Can I Use a Script to Rename All the Files in a Folder?


Hey, Scripting Guy! Question

Hey, Scripting Guy! Can I use a script to rename all the files in a directory and include a “pl-” prefix plus the original file name?

— JP

SpacerHey, Scripting Guy! AnswerScript Center

Hey, JP. It’s interesting how many people need to do something similar: they need to rename all the files in a given folder, either by appending the date, changing the file extension, or – in this case – tacking pl- to the beginning of each file name. Well, never let it be said that the Script Guys don’t listen to Microsoft’s customers. (We don’t, we just don’t want it to ever be said!) Here’s a script that does exactly what you want:

strComputer = “.”
Set objWMIService = GetObject(“winmgmts:\\” & strComputer & “\root\cimv2”)

Set colFileList = objWMIService.ExecQuery _ (“ASSOCIATORS OF {Win32_Directory.Name=’C:\Logs’} Where ” _ & “ResultClass = CIM_DataFile”)

For Each objFile In colFileList strNewName = objFile.Drive & objFile.Path & “pl-” & _ objFile.FileName & “.” & objFile.Extension errResult = objFile.Rename(strNewName) Next

If you’re planning on modifying this script to meet your own needs, there are two key points to keep in mind. First, notice that we use an Associators Of query in order to return a collection of all the files found in a folder (in this case, the folder C:\Logs):

Set colFileList = objWMIService.ExecQuery _
    (“ASSOCIATORS OF {Win32_Directory.Name=’C:\Logs’} Where ” _
        & “ResultClass = CIM_DataFile”)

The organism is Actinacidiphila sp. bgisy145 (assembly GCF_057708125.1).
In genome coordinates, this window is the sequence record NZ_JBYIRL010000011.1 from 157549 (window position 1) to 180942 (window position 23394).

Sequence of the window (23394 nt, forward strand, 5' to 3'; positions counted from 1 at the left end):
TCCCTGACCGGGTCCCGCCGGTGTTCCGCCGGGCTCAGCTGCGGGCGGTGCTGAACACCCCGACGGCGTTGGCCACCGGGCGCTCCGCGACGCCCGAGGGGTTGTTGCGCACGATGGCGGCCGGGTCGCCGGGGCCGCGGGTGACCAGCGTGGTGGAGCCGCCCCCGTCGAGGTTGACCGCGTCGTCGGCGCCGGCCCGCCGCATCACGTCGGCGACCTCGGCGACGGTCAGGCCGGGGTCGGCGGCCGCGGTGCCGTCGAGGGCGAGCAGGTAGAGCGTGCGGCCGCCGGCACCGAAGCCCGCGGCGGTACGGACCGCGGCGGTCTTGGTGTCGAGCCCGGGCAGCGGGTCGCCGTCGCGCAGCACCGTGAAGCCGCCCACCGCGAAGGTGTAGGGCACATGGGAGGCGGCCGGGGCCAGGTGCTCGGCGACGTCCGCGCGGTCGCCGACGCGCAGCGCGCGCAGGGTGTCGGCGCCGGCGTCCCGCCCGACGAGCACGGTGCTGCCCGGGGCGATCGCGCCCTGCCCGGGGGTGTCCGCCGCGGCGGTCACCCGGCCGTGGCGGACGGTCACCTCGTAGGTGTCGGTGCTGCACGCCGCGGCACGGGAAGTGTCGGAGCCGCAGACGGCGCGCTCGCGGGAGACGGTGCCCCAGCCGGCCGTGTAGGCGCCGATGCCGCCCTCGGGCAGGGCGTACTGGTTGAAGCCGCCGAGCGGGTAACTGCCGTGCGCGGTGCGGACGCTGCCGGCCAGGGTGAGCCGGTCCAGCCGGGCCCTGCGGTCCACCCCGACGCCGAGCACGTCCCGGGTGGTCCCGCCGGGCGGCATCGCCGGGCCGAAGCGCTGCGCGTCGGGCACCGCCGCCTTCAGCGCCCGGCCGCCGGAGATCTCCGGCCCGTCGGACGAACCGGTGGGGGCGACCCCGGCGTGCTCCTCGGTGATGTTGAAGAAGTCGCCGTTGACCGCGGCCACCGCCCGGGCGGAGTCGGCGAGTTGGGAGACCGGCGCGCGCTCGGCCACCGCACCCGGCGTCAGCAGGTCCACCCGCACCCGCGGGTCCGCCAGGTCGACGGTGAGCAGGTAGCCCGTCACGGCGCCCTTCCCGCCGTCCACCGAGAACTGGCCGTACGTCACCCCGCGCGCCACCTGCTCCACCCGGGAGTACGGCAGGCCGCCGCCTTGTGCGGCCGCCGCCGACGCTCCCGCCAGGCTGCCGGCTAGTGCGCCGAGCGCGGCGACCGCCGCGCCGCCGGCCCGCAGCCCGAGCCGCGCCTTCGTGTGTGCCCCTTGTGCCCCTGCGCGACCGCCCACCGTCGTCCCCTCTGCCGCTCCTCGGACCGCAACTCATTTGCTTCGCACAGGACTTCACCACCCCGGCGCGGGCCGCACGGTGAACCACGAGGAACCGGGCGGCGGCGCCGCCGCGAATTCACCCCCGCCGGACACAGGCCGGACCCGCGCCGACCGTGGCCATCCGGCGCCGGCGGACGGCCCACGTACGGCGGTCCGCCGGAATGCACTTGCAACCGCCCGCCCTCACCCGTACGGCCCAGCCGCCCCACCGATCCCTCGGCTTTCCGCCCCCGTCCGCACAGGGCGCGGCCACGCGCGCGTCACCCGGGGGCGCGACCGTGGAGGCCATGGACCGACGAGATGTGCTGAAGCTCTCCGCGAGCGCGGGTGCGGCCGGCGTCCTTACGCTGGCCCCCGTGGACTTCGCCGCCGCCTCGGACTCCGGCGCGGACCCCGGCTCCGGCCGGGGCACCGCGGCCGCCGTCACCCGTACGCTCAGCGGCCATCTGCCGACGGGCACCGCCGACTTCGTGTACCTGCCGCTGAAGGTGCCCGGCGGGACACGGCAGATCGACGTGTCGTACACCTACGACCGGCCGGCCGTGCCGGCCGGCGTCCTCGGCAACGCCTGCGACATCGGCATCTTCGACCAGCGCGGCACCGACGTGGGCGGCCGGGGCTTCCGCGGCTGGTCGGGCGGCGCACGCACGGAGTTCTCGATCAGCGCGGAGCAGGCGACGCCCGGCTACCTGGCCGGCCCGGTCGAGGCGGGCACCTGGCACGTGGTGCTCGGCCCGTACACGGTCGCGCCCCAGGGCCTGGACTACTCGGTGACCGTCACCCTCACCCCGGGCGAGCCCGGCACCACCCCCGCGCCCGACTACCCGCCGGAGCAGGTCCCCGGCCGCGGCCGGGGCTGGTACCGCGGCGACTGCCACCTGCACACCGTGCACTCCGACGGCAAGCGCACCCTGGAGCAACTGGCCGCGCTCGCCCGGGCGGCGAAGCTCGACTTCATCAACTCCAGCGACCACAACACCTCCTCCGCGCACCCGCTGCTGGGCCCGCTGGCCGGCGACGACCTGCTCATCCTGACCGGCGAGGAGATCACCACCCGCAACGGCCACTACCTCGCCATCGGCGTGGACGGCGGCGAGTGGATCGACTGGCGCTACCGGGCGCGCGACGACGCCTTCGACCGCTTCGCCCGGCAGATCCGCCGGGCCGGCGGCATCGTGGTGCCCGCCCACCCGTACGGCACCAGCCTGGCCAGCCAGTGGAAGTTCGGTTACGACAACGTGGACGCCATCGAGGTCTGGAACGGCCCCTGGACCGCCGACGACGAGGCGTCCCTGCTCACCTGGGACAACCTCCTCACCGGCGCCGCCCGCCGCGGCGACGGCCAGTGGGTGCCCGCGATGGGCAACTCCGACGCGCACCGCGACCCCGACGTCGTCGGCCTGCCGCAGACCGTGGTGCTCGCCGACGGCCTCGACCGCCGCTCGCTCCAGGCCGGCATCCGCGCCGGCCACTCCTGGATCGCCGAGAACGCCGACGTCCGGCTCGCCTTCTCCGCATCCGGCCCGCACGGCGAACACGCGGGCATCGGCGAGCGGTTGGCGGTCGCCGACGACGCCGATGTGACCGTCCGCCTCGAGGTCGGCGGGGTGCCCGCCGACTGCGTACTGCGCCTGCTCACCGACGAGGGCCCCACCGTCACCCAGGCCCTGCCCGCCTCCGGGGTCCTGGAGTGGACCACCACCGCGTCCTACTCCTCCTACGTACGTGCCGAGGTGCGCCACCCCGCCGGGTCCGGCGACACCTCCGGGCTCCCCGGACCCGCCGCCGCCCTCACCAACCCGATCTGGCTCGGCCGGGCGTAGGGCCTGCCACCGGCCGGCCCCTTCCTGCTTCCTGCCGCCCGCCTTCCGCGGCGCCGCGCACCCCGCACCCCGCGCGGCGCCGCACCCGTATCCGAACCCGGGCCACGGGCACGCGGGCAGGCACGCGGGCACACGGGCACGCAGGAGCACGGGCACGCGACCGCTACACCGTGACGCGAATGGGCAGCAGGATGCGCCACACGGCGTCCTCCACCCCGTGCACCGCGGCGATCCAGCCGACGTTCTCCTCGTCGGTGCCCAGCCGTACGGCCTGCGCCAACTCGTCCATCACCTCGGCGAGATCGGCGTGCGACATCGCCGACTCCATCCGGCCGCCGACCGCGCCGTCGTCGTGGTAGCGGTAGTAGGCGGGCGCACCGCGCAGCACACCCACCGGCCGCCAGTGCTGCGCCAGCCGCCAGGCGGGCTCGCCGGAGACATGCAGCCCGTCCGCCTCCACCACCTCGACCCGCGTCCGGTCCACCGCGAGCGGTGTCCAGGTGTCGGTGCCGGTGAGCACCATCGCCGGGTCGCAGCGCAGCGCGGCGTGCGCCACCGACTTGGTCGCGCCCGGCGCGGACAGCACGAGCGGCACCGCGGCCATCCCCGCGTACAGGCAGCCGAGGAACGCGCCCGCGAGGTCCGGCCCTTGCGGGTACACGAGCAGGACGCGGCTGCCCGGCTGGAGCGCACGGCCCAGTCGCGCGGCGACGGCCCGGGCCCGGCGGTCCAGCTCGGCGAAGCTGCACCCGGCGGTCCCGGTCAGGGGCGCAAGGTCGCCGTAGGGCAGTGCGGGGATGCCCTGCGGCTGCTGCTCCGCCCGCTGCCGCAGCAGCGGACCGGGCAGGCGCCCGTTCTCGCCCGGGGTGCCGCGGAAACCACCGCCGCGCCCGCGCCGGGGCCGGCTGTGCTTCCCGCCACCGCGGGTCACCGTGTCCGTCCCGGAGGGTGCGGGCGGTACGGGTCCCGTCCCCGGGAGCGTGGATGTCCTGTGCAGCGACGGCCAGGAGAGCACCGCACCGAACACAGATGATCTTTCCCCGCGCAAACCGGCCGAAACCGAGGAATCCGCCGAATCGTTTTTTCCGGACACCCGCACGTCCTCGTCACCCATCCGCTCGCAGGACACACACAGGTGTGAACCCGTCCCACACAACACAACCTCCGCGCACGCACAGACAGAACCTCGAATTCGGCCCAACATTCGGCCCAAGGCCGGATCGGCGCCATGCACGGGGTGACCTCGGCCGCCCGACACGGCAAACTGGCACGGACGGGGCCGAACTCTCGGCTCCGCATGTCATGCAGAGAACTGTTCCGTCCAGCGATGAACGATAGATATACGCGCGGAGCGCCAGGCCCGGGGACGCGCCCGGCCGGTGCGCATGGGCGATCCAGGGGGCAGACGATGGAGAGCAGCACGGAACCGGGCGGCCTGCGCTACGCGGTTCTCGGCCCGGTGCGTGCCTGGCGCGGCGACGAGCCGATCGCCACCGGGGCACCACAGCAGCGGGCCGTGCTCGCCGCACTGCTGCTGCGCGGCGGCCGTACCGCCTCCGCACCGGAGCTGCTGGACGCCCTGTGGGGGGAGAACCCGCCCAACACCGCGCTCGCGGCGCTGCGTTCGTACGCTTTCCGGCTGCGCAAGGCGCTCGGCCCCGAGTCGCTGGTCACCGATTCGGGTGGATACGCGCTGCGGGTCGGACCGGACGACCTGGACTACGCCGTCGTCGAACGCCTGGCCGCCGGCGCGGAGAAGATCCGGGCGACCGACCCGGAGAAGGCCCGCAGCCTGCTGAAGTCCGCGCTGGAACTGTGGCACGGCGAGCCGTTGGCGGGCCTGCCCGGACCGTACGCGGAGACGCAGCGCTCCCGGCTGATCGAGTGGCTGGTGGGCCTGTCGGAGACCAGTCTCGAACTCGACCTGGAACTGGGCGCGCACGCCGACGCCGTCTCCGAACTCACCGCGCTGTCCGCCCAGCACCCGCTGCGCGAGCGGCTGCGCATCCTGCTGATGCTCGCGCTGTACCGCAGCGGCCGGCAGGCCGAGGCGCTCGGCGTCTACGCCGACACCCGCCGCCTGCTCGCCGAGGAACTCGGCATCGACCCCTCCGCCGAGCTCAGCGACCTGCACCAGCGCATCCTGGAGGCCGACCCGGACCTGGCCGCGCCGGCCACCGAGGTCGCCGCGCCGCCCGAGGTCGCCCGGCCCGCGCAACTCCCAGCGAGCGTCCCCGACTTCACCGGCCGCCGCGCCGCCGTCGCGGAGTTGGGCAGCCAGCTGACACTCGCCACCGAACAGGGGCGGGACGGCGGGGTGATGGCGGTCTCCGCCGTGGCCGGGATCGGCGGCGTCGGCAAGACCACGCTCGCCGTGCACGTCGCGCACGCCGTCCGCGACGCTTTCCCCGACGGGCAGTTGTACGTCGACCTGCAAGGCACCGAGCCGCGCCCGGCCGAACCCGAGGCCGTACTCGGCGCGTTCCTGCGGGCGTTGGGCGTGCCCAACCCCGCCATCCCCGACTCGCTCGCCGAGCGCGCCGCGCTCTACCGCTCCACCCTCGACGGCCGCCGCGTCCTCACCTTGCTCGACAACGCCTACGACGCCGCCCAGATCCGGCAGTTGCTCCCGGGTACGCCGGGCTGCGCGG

An Associators Of query does pretty much what the name implies: it enables you to associate two WMI classes. In this case, we’re associating Win32_Directory (the class that lets us manage folders) with CIM_DataFile (the class that lets us manage files). You might think that the Win32_Directory class would have a property named Files that would list all the files found in that folder. For some reason, though, it doesn’t. Instead, we have to use an Associators Of query to achieve the same effect.

As you might expect, a complete discussion of Associators Of would never fit in this little column. For more information, check out this portion of the WMI SDK. For now, just copy the code as-is, and – if necessary – change C:\Logs to the appropriate folder.

The other thing to keep in mind is the fact that when you rename a file using WMI, you must pass the entire file path to the Rename method. Suppose you want to rename the file C:\Logs\File_1.txt to C:\Logs\Pl-File_1.txt. This line of code won’t do it:

errResult = objFile.Rename(“Pl-File_1.txt”)

Instead, you’ll have to use this line of code:

errResult = objFile.Rename(“C:\Logs\Pl-File_1.txt”)

That’s why the code preceding the Rename method looks so complicated: we have to construct the entire path for our new file name, assign it to the variable strNewName, then pass strNewName to the Rename method. Here’s how the code breaks down:


Returns the drive letter (in this case C:\) for the file we are renaming.


Don’t let the name fool you: the Path property returns only the folder paths, excluding the drive and the file name. For example, if you are connected to the file C:\Logs\File1_txt, the Path property returns Logs\. If you were connected to C:\Scripts\Logs\Admin Logs\File_1.txt, the Path would be Scripts\Logs\Admin Logs\.


The prefix we want to tack on to the front of each file name.


The current name of the file excluding the file extension(in this case, File_1).


The period that comes between the file name and the file extension. The Extension property (see below) only returns the characters included in the file extension (e.g,, txt); it does not return the period.


The file extension of the file. Suppose we wanted to change all these files from .txt to .log. In that case, we wouldn’t need to use the existing file extension; instead, we’d append .log to the end of the file name.

In other words:













Add them all together – C:\ + Logs\ + pl- + File_1 + . + txt – and you have the new name for the file.


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